How eyes work
The eye is an incredibly complex part of your body. But understanding how all of the parts of the eye work together to create your sense of vision can go a long way to helping you understand why taking care of those eyes is so important. Vision is a complex sense composed of many elements. The human eye, elegant in its detail and design, represents a gateway to the process we call vision. Our bodies change as we get older. So too, do our eyes. Just care and nourish them.
Know your eyes:
- Tears: The first line of defence, they also serve as lubrication by keeping the eyes moist and nourished; they also have a corrective lens function.
- Eyelids: Their main job is to protect your eyes from dirt, dust and harsh light.
- Eyelashes: A protective net for your eyes.
- Cornea: A refractive zone that guides light to reach the retina.
- Pupil: Controls the amount of light that enters your eyes.
- Lens: A refractive zone that also guides light into the retina.
- Retina and Optic Nerve: A bunch of intricate wiring that carries vision signals between your brain and eyes.
When the eye is looking at distant objects, the light rays are focussed on to the retina. If it is a near vision, the focus of the lens is adjusted by the surrounding ciliary muscle. The retina changes light into electrical energy (just as a light meter does) and processes this into coded impulses to be transmitted to the brain. So, an image passing through the eye lens is transmitted from the retina to the brain via the optic nerves. There is a complex mixing of the impulses so that the right side of the brain sees everything on your left and vice versa.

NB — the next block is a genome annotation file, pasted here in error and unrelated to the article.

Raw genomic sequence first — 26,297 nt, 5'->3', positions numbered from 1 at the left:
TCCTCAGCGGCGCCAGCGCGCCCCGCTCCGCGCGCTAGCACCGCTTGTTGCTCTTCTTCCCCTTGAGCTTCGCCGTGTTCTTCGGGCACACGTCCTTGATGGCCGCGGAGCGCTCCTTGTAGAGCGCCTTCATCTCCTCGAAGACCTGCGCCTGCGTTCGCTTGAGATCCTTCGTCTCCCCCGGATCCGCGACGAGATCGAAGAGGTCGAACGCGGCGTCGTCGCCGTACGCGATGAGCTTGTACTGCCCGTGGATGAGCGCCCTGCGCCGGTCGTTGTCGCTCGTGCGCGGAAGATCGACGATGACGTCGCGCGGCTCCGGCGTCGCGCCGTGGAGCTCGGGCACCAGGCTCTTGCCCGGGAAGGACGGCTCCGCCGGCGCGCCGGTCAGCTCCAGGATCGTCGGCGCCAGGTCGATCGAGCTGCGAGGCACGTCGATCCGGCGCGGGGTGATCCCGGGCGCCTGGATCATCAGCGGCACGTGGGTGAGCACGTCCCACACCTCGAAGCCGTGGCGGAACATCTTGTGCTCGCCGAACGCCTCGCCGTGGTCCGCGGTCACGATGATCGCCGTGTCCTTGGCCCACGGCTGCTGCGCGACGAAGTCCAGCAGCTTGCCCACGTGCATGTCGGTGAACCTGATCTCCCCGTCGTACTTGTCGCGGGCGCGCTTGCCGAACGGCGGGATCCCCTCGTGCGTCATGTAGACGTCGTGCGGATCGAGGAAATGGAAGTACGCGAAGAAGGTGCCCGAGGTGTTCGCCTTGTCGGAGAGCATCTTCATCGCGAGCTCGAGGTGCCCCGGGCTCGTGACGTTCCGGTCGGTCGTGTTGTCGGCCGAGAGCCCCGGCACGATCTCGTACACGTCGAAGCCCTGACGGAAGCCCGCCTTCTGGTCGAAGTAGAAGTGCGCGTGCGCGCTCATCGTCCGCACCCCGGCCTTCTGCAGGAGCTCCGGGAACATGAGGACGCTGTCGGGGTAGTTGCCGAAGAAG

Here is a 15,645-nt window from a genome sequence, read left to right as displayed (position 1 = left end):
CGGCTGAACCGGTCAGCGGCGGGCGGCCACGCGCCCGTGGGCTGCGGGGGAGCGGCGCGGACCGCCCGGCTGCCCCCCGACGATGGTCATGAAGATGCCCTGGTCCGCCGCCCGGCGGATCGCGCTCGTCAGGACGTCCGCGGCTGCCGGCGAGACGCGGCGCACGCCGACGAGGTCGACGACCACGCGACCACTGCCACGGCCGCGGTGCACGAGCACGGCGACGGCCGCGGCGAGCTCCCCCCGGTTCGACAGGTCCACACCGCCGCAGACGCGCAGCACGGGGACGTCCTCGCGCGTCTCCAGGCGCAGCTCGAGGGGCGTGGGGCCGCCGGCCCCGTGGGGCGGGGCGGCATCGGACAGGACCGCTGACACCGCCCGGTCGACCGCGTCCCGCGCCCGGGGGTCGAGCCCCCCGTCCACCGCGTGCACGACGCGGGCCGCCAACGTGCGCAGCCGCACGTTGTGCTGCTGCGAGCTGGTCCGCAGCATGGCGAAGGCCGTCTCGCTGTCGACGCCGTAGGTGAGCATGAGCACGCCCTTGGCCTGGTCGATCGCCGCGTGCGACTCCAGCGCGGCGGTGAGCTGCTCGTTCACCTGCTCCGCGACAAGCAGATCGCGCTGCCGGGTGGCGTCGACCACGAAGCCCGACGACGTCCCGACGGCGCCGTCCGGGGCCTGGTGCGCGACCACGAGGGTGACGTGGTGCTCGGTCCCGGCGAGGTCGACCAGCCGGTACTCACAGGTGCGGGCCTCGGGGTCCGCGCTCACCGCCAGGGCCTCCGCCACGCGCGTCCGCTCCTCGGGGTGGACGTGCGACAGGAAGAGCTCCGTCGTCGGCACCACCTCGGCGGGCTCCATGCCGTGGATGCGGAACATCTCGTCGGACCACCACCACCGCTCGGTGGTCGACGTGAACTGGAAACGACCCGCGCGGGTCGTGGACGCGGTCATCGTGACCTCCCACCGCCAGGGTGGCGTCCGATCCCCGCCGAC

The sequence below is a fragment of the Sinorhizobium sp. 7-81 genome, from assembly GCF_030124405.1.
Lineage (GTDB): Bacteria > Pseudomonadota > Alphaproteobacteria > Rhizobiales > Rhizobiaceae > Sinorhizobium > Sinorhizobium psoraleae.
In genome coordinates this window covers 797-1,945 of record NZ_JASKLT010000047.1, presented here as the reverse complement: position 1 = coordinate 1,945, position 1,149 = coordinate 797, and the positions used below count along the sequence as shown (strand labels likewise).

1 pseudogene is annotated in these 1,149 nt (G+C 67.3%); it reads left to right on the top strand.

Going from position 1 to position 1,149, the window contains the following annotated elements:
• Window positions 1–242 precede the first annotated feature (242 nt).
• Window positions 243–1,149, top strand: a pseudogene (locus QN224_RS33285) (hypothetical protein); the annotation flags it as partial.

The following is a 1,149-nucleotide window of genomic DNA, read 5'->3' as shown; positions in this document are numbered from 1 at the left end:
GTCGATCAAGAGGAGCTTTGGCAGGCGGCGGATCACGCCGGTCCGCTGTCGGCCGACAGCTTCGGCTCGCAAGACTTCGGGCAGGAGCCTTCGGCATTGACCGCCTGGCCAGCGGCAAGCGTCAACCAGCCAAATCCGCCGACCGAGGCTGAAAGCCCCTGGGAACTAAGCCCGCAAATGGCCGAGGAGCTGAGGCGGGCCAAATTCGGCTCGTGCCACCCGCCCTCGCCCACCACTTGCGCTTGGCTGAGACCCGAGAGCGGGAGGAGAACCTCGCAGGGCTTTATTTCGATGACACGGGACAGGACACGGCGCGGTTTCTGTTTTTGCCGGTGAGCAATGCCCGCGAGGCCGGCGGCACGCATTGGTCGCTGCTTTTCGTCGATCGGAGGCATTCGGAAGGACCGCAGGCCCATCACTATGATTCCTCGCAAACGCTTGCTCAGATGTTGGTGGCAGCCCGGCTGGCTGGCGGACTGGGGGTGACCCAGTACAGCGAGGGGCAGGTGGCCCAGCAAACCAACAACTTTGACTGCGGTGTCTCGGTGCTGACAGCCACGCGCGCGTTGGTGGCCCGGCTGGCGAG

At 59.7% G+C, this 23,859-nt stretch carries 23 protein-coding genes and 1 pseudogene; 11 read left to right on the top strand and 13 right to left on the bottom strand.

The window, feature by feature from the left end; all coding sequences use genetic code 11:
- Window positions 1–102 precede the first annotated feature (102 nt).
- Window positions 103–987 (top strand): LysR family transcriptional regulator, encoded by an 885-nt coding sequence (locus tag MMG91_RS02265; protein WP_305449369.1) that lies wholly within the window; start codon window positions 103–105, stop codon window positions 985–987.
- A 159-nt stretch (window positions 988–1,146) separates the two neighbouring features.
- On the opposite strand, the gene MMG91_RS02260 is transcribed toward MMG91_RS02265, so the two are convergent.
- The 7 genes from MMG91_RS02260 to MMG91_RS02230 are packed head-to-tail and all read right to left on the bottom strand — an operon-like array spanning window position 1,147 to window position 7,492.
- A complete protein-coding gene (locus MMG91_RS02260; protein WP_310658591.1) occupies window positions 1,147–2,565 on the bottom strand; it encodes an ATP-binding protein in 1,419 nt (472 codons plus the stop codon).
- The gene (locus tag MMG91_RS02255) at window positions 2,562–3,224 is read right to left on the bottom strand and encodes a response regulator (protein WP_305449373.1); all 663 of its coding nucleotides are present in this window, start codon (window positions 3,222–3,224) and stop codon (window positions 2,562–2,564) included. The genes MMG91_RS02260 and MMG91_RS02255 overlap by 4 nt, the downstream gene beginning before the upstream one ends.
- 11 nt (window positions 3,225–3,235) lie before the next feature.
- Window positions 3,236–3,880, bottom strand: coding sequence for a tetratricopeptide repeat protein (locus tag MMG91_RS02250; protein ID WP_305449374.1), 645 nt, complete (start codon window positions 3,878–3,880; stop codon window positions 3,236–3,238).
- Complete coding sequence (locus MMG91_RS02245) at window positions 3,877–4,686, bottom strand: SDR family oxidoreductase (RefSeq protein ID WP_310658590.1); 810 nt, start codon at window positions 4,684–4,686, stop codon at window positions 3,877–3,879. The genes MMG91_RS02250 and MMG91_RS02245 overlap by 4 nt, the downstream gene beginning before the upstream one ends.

Just like the camera, the image appears upside down on the retina, but the brain instantly converts it so that one sees everything the right way up. The eyes move together and send almost identical images to the brain. The brain then joins these images into a single mental picture